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Why I Love the Law, Reason #362:
Because judges can write 85 pages of very serious analysis on the constitutionality of moving a zipper on a jacket. See today's en banc Fourth Amendment decision by the DC Circuit in United States v. Askew. The en banc court ended up taking a different view than the original divided panel: My coverage of the panel opinion from April 2007 is here. There are some interesting conceptual issues in play here that I'll probably blog about next week, but for now I wanted to just flag the decision so everyone is up to date on the latest in zipper jurisprudence. Thanks to How Appealing for the link.
Viceroy:
You highlighted a key difference b/w academia/judging and the practice. If you were a lawyer who was hired to write 85 pages on zipper jurisprudence chances are you are likely to be unhappy about it. In fact, you may even be thinking - wtf am I spending hours upon hours, not seeing my kids and family, for a stupid case involving a zipper (and the Fourth Amendment)?
6.20.2008 5:47pm
Houston Lawyer:
You could easily put this opinion down as Why I Hate the Law. The law should be understandable to laymen or it shouldn't apply to them at all.
6.20.2008 6:02pm
OrinKerr:
Viceroy,

I suppose I am less worried about the "hours upon hours" that an attorney might spend "not seeing his kids and family" than I am about Mr. Paul Askew, who was sentenced to spend 36 months of his life in prison and now will be set free because of this decision.

I am guessing he does not see this case as "stupid."
6.20.2008 6:03pm
Stephen Aslett (mail):
Good thing that the judge carefully considered this zipper case instead of deciding it on the fly.
6.20.2008 6:04pm
Dave N (mail):
Viceroy,

Why don't you just zip it?

Couldn't resist. Sorry.
6.20.2008 6:05pm
Dave N (mail):
Two substantive comments, after my attempt at cuteness.

First, the opinion itself is only 43 pages. Judge Griffith's concurrence is 10 pages. Judge Kavanaugh's dissent is 32 pages long. Thus, the note of 85 pages refers to the entire decision, not just the majority opinion.

Second, on Orin's follow-up post about the defendant being "set free," I would note that Mr. Askew is likely already out of custody (he was sentenced to 36 months in prison well over 3 years ago) but I acknowledge that his supervised release period will undoubtedly be vacated.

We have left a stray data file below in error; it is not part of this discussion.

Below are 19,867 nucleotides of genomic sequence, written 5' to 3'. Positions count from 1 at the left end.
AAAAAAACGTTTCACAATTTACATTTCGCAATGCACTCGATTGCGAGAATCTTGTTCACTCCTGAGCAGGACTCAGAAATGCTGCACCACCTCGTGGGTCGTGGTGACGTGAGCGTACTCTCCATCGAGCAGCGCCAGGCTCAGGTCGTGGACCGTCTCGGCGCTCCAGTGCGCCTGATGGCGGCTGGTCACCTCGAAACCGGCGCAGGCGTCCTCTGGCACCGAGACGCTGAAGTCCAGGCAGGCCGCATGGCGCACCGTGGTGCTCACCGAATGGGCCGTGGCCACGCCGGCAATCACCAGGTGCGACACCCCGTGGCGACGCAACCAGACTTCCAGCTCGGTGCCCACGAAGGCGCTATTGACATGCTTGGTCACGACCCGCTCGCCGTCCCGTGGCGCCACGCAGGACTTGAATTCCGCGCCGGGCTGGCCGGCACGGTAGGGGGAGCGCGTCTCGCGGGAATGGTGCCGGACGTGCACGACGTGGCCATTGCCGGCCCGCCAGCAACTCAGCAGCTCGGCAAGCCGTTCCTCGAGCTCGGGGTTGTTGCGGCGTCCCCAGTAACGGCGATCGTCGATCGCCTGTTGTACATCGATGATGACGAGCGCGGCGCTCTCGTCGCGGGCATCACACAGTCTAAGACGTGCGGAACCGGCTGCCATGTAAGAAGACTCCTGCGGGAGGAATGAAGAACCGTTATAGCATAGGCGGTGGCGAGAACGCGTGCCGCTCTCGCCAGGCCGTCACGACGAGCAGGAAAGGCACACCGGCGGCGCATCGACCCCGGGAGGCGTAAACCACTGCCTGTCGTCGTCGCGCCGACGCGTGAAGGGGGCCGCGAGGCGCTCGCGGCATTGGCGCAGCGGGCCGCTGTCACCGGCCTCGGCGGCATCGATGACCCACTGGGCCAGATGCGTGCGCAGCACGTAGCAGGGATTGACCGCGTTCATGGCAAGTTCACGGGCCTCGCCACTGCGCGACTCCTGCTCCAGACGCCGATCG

6.20.2008 6:11pm
wm13:
That federal judges use my tax dollars to write long opinions about why felons can walk the streets armed, in violation of the law, while at the same time they permit big city mayors to harass honest gun dealers, is really disgusting.
6.20.2008 6:20pm
OrinKerr:
wm13,

I'm curious: Do you think the DC Circuit's decision is wrong, and if so, why?
6.20.2008 6:22pm
George Weiss (mail) (www):
Houston Lawyer:

it does really makes a mockery of a legal presumption that all know the law.

we cant have a system without such a presumption-so why not instead make the law simpler?

only problem is-with constitutional law there is no wya to make it simple by passing a statuete-its case law-and thats by definition complicated
6.20.2008 6:26pm
Viceroy:
Orin,

You are right, the example works a little better with a civil case, and better yet, with a commercial case.

But I'm still willing to bet that some lawyers on that case felt that way. It's an inevitable part of lawyering, and there are a small number of lawyers who avoid this.
6.20.2008 6:42pm
wooga:
At least this means the law clerks are working hard for their money.
6.20.2008 6:58pm
George Weiss (mail) (www):
viceroy:

if it makes you feel any better even Orin in this particular case recommended the court not go en banc-becuase it would only establish the law for the small 'circuit' of DC..and only in federal cases.

i think i disagree because i considered the panel wrong and on a slippery slope. but i see the point.
6.20.2008 7:22pm
krs:
If you were a lawyer who was hired to write 85 pages on zipper jurisprudence chances are you are likely to be unhappy about it

Unless one is an associate whose work otherwise consists of document review and drafting discovery objections and nasty letters to opposing counsel, in which case one might jump at the chance.
6.20.2008 7:50pm
George Weiss (mail) (www):

If you were a lawyer who was hired to write 85 pages on zipper jurisprudence chances are you are likely to be unhappy about it

Unless one is an associate whose work otherwise consists of document review and drafting discovery objections and nasty letters to opposing counsel, in which case one might jump at the chance.


or if you just like criminal procedure. is that even possible-somebody likeing the subject matter of their work?
6.20.2008 7:56pm
BruceM (mail) (www):
Without even looking at the opinion or reading any of the comments, I'll take a guess as to what the ultimate holding is:

We The People have no reasonable expectation of privacy behind a closed zipper.

I hope i'm wrong.
6.20.2008 8:00pm
Dave N (mail):
BruceM,

Read the opinion. You are wrong.
6.20.2008 8:22pm
drewsil (mail):
Dave N,

Actually it seems to be a bit more complicated. The controlling opinion doesn't actually reach that issue, as noted in the dissent. Despite all the ink spilled in the 85 pages the case was really decided on narrow factual grounds.
6.20.2008 8:47pm
Sean M: